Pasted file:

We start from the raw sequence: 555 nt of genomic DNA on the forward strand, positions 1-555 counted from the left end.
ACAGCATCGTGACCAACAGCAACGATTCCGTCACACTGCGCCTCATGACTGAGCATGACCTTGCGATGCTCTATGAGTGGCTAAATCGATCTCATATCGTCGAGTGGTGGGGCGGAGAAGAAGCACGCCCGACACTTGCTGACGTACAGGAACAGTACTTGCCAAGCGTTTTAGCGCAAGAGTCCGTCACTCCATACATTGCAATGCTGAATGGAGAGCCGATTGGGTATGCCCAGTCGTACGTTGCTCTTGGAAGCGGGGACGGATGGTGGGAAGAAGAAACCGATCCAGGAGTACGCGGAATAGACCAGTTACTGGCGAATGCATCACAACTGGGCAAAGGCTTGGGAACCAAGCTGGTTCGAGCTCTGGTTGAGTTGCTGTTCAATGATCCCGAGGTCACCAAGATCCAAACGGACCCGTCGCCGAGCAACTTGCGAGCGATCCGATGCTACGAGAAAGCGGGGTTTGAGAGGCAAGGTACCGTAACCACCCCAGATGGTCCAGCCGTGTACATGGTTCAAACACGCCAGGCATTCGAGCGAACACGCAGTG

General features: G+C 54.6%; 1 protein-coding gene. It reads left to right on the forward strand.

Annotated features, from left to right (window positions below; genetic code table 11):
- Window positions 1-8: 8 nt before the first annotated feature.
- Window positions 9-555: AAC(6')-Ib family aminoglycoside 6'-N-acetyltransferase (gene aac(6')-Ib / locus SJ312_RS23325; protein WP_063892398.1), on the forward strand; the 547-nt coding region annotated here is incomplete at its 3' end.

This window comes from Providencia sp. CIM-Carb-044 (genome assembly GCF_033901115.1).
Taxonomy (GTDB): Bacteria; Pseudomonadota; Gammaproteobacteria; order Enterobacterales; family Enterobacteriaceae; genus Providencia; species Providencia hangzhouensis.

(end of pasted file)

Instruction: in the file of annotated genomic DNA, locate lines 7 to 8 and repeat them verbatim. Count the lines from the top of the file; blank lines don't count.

This window comes from Providencia sp. CIM-Carb-044 (genome assembly GCF_033901115.1).
Taxonomy (GTDB): Bacteria; Pseudomonadota; Gammaproteobacteria; order Enterobacterales; family Enterobacteriaceae; genus Providencia; species Providencia hangzhouensis.